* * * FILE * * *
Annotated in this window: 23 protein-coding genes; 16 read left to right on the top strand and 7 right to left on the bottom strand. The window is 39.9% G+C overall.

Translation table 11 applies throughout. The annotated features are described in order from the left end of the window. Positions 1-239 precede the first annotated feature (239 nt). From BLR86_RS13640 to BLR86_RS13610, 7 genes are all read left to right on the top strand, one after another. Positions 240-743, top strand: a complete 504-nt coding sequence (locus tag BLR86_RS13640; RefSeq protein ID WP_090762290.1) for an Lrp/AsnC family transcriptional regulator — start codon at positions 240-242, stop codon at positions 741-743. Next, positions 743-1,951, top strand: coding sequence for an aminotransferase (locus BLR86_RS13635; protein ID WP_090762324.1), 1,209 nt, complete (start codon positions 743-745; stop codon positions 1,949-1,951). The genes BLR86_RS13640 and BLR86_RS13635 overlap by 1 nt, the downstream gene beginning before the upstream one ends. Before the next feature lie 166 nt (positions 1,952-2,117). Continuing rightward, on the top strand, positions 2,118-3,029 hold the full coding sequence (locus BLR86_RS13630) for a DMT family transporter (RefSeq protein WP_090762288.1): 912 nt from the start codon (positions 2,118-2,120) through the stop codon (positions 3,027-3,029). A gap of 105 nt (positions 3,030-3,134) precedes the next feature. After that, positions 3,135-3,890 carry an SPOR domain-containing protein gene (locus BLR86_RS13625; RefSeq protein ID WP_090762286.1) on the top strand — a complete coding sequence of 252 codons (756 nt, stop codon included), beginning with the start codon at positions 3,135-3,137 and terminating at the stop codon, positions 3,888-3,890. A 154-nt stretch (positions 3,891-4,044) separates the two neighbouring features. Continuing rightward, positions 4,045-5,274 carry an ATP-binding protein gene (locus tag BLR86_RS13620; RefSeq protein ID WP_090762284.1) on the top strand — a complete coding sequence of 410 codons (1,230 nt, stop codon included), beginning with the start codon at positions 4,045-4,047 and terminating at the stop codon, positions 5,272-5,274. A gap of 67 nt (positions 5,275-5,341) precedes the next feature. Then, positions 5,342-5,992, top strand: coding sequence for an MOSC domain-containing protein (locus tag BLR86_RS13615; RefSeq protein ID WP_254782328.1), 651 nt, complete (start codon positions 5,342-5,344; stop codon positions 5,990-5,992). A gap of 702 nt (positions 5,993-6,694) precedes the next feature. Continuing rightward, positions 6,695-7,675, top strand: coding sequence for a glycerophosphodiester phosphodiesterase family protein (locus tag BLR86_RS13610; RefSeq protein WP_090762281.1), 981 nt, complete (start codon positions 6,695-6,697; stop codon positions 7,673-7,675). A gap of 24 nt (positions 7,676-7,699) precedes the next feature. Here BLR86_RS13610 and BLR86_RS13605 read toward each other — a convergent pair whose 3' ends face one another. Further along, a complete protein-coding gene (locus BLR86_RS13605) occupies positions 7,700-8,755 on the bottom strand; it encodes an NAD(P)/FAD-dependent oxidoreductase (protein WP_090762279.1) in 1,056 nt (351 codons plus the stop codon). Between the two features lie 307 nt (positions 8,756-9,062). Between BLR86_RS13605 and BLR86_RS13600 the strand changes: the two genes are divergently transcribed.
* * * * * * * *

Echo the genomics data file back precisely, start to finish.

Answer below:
Annotated in this window: 23 protein-coding genes; 16 read left to right on the top strand and 7 right to left on the bottom strand. The window is 39.9% G+C overall.

Translation table 11 applies throughout. The annotated features are described in order from the left end of the window. Positions 1-239 precede the first annotated feature (239 nt). From BLR86_RS13640 to BLR86_RS13610, 7 genes are all read left to right on the top strand, one after another. Positions 240-743, top strand: a complete 504-nt coding sequence (locus tag BLR86_RS13640; RefSeq protein ID WP_090762290.1) for an Lrp/AsnC family transcriptional regulator — start codon at positions 240-242, stop codon at positions 741-743. Next, positions 743-1,951, top strand: coding sequence for an aminotransferase (locus BLR86_RS13635; protein ID WP_090762324.1), 1,209 nt, complete (start codon positions 743-745; stop codon positions 1,949-1,951). The genes BLR86_RS13640 and BLR86_RS13635 overlap by 1 nt, the downstream gene beginning before the upstream one ends. Before the next feature lie 166 nt (positions 1,952-2,117). Continuing rightward, on the top strand, positions 2,118-3,029 hold the full coding sequence (locus BLR86_RS13630) for a DMT family transporter (RefSeq protein WP_090762288.1): 912 nt from the start codon (positions 2,118-2,120) through the stop codon (positions 3,027-3,029). A gap of 105 nt (positions 3,030-3,134) precedes the next feature. After that, positions 3,135-3,890 carry an SPOR domain-containing protein gene (locus BLR86_RS13625; RefSeq protein ID WP_090762286.1) on the top strand — a complete coding sequence of 252 codons (756 nt, stop codon included), beginning with the start codon at positions 3,135-3,137 and terminating at the stop codon, positions 3,888-3,890. A 154-nt stretch (positions 3,891-4,044) separates the two neighbouring features. Continuing rightward, positions 4,045-5,274 carry an ATP-binding protein gene (locus tag BLR86_RS13620; RefSeq protein ID WP_090762284.1) on the top strand — a complete coding sequence of 410 codons (1,230 nt, stop codon included), beginning with the start codon at positions 4,045-4,047 and terminating at the stop codon, positions 5,272-5,274. A gap of 67 nt (positions 5,275-5,341) precedes the next feature. Then, positions 5,342-5,992, top strand: coding sequence for an MOSC domain-containing protein (locus tag BLR86_RS13615; RefSeq protein ID WP_254782328.1), 651 nt, complete (start codon positions 5,342-5,344; stop codon positions 5,990-5,992). A gap of 702 nt (positions 5,993-6,694) precedes the next feature. Continuing rightward, positions 6,695-7,675, top strand: coding sequence for a glycerophosphodiester phosphodiesterase family protein (locus tag BLR86_RS13610; RefSeq protein WP_090762281.1), 981 nt, complete (start codon positions 6,695-6,697; stop codon positions 7,673-7,675). A gap of 24 nt (positions 7,676-7,699) precedes the next feature. Here BLR86_RS13610 and BLR86_RS13605 read toward each other — a convergent pair whose 3' ends face one another. Further along, a complete protein-coding gene (locus BLR86_RS13605) occupies positions 7,700-8,755 on the bottom strand; it encodes an NAD(P)/FAD-dependent oxidoreductase (protein WP_090762279.1) in 1,056 nt (351 codons plus the stop codon). Between the two features lie 307 nt (positions 8,756-9,062). Between BLR86_RS13605 and BLR86_RS13600 the strand changes: the two genes are divergently transcribed.